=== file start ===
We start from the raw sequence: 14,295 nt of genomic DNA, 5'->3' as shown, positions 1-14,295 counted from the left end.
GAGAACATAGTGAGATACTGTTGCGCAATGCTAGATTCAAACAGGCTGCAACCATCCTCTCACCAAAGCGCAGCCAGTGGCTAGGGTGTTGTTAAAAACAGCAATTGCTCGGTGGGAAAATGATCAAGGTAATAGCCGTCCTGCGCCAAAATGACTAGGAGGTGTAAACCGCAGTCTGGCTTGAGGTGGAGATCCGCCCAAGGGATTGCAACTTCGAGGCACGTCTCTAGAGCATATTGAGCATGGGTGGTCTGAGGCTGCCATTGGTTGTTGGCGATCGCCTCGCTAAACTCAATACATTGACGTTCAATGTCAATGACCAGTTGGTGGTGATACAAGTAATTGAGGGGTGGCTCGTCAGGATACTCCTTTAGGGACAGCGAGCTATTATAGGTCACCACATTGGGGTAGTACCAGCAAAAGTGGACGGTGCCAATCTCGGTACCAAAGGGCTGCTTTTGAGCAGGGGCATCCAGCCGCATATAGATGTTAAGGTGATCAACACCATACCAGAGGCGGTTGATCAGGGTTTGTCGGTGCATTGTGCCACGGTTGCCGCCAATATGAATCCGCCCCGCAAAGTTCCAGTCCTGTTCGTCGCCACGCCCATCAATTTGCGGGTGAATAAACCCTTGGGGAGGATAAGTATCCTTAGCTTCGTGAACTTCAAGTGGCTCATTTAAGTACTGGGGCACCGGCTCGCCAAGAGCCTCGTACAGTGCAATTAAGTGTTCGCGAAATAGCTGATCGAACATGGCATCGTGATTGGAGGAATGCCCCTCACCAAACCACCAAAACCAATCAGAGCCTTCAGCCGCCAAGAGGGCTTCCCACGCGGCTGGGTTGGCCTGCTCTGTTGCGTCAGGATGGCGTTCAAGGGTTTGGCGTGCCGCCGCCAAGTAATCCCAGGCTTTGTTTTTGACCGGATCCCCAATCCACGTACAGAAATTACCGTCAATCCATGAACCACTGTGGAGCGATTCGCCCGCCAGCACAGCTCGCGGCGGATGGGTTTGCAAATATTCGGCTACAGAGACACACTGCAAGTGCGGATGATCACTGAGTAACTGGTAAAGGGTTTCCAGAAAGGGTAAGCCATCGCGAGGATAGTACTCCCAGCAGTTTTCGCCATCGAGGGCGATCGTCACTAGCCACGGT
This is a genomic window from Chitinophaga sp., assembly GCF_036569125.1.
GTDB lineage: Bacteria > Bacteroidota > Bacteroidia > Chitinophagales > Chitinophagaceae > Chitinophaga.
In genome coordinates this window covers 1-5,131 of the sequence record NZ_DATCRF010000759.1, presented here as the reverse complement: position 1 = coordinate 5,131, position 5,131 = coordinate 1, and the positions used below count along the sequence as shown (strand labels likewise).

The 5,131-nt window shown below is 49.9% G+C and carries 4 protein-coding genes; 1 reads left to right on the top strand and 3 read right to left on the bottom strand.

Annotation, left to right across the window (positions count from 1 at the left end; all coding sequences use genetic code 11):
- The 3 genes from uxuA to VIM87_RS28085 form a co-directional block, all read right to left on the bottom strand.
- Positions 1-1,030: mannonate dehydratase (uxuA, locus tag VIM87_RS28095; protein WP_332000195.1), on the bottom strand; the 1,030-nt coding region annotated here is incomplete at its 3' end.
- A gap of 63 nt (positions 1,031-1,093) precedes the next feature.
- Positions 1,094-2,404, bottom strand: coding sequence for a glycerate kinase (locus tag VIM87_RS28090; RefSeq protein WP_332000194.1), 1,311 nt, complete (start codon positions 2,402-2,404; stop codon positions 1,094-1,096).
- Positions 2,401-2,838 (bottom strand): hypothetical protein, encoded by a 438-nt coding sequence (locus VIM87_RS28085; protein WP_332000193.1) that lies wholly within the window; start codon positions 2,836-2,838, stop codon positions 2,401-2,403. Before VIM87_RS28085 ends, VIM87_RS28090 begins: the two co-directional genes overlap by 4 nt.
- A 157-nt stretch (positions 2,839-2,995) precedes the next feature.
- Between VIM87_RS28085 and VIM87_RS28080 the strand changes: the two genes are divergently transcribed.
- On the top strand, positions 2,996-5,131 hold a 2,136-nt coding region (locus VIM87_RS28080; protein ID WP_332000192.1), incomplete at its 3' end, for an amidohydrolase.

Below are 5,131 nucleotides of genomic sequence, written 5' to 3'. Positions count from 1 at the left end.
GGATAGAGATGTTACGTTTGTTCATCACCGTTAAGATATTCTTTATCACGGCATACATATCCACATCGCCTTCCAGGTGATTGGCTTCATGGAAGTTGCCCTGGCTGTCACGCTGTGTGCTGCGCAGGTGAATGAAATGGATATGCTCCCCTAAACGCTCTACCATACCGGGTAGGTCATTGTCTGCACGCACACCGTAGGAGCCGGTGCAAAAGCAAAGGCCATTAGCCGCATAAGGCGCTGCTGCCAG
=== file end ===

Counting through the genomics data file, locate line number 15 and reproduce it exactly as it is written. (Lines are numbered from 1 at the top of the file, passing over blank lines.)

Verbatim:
- On the top strand, positions 2,996-5,131 hold a 2,136-nt coding region (locus VIM87_RS28080; protein ID WP_332000192.1), incomplete at its 3' end, for an amidohydrolase.